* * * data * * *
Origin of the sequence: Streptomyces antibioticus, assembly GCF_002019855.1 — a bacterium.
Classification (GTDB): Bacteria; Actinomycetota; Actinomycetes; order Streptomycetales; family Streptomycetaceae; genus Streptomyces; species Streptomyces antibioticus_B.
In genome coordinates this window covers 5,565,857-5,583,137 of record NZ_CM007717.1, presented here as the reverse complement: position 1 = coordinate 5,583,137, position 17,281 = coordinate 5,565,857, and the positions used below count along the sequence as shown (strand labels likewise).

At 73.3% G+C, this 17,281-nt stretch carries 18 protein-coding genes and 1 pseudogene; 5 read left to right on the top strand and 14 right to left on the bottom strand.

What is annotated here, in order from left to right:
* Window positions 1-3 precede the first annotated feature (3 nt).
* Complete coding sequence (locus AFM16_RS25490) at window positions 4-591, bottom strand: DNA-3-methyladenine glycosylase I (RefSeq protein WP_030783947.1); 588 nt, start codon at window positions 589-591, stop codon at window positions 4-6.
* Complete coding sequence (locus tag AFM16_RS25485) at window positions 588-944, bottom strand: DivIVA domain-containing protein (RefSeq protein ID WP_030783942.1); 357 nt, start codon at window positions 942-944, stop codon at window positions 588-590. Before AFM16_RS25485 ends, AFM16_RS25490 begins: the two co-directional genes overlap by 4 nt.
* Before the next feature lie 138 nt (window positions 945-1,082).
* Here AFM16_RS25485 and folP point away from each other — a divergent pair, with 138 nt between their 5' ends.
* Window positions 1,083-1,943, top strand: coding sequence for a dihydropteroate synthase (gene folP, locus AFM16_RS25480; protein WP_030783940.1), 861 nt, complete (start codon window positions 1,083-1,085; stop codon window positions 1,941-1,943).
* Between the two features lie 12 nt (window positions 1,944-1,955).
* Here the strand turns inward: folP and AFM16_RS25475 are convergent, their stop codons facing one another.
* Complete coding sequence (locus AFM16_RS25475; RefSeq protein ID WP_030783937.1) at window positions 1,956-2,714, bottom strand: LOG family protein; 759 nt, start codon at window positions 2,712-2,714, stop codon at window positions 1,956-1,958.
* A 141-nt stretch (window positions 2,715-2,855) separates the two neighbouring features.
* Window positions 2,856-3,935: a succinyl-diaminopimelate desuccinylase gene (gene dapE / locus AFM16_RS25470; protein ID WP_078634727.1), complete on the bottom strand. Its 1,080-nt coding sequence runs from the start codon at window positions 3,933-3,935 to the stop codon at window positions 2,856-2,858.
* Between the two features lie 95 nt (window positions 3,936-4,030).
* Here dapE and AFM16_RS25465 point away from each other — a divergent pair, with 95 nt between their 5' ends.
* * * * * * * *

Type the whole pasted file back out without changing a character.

Origin of the sequence: Streptomyces antibioticus, assembly GCF_002019855.1 — a bacterium.
Classification (GTDB): Bacteria; Actinomycetota; Actinomycetes; order Streptomycetales; family Streptomycetaceae; genus Streptomyces; species Streptomyces antibioticus_B.
In genome coordinates this window covers 5,565,857-5,583,137 of record NZ_CM007717.1, presented here as the reverse complement: position 1 = coordinate 5,583,137, position 17,281 = coordinate 5,565,857, and the positions used below count along the sequence as shown (strand labels likewise).

At 73.3% G+C, this 17,281-nt stretch carries 18 protein-coding genes and 1 pseudogene; 5 read left to right on the top strand and 14 right to left on the bottom strand.

What is annotated here, in order from left to right:
* Window positions 1-3 precede the first annotated feature (3 nt).
* Complete coding sequence (locus AFM16_RS25490) at window positions 4-591, bottom strand: DNA-3-methyladenine glycosylase I (RefSeq protein WP_030783947.1); 588 nt, start codon at window positions 589-591, stop codon at window positions 4-6.
* Complete coding sequence (locus tag AFM16_RS25485) at window positions 588-944, bottom strand: DivIVA domain-containing protein (RefSeq protein ID WP_030783942.1); 357 nt, start codon at window positions 942-944, stop codon at window positions 588-590. Before AFM16_RS25485 ends, AFM16_RS25490 begins: the two co-directional genes overlap by 4 nt.
* Before the next feature lie 138 nt (window positions 945-1,082).
* Here AFM16_RS25485 and folP point away from each other — a divergent pair, with 138 nt between their 5' ends.
* Window positions 1,083-1,943, top strand: coding sequence for a dihydropteroate synthase (gene folP, locus AFM16_RS25480; protein WP_030783940.1), 861 nt, complete (start codon window positions 1,083-1,085; stop codon window positions 1,941-1,943).
* Between the two features lie 12 nt (window positions 1,944-1,955).
* Here the strand turns inward: folP and AFM16_RS25475 are convergent, their stop codons facing one another.
* Complete coding sequence (locus AFM16_RS25475; RefSeq protein ID WP_030783937.1) at window positions 1,956-2,714, bottom strand: LOG family protein; 759 nt, start codon at window positions 2,712-2,714, stop codon at window positions 1,956-1,958.
* A 141-nt stretch (window positions 2,715-2,855) separates the two neighbouring features.
* Window positions 2,856-3,935: a succinyl-diaminopimelate desuccinylase gene (gene dapE / locus AFM16_RS25470; protein ID WP_078634727.1), complete on the bottom strand. Its 1,080-nt coding sequence runs from the start codon at window positions 3,933-3,935 to the stop codon at window positions 2,856-2,858.
* Between the two features lie 95 nt (window positions 3,936-4,030).
* Here dapE and AFM16_RS25465 point away from each other — a divergent pair, with 95 nt between their 5' ends.